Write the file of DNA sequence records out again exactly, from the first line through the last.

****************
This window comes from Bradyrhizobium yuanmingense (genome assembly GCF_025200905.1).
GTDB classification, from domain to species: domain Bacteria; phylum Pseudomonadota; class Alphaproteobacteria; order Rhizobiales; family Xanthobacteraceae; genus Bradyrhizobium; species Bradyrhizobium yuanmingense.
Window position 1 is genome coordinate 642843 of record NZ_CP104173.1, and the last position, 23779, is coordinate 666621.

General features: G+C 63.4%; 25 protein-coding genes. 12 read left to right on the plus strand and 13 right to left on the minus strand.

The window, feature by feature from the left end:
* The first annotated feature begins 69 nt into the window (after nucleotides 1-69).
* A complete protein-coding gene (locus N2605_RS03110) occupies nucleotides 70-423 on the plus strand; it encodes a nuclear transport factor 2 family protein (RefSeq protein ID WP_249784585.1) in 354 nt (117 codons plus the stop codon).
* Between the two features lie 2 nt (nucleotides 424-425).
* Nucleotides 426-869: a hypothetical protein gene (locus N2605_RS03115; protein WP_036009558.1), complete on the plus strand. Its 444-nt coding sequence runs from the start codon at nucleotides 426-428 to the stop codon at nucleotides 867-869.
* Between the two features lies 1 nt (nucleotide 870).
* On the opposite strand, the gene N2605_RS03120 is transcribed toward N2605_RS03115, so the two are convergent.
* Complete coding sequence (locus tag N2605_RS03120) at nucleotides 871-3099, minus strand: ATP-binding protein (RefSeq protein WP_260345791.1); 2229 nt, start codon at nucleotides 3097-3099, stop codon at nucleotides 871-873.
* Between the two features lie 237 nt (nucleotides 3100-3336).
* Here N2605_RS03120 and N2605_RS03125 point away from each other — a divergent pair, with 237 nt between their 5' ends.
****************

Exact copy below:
This window comes from Bradyrhizobium yuanmingense (genome assembly GCF_025200905.1).
GTDB classification, from domain to species: domain Bacteria; phylum Pseudomonadota; class Alphaproteobacteria; order Rhizobiales; family Xanthobacteraceae; genus Bradyrhizobium; species Bradyrhizobium yuanmingense.
Window position 1 is genome coordinate 642843 of record NZ_CP104173.1, and the last position, 23779, is coordinate 666621.

General features: G+C 63.4%; 25 protein-coding genes. 12 read left to right on the plus strand and 13 right to left on the minus strand.

The window, feature by feature from the left end:
* The first annotated feature begins 69 nt into the window (after nucleotides 1-69).
* A complete protein-coding gene (locus N2605_RS03110) occupies nucleotides 70-423 on the plus strand; it encodes a nuclear transport factor 2 family protein (RefSeq protein ID WP_249784585.1) in 354 nt (117 codons plus the stop codon).
* Between the two features lie 2 nt (nucleotides 424-425).
* Nucleotides 426-869: a hypothetical protein gene (locus N2605_RS03115; protein WP_036009558.1), complete on the plus strand. Its 444-nt coding sequence runs from the start codon at nucleotides 426-428 to the stop codon at nucleotides 867-869.
* Between the two features lies 1 nt (nucleotide 870).
* On the opposite strand, the gene N2605_RS03120 is transcribed toward N2605_RS03115, so the two are convergent.
* Complete coding sequence (locus tag N2605_RS03120) at nucleotides 871-3099, minus strand: ATP-binding protein (RefSeq protein WP_260345791.1); 2229 nt, start codon at nucleotides 3097-3099, stop codon at nucleotides 871-873.
* Between the two features lie 237 nt (nucleotides 3100-3336).
* Here N2605_RS03120 and N2605_RS03125 point away from each other — a divergent pair, with 237 nt between their 5' ends.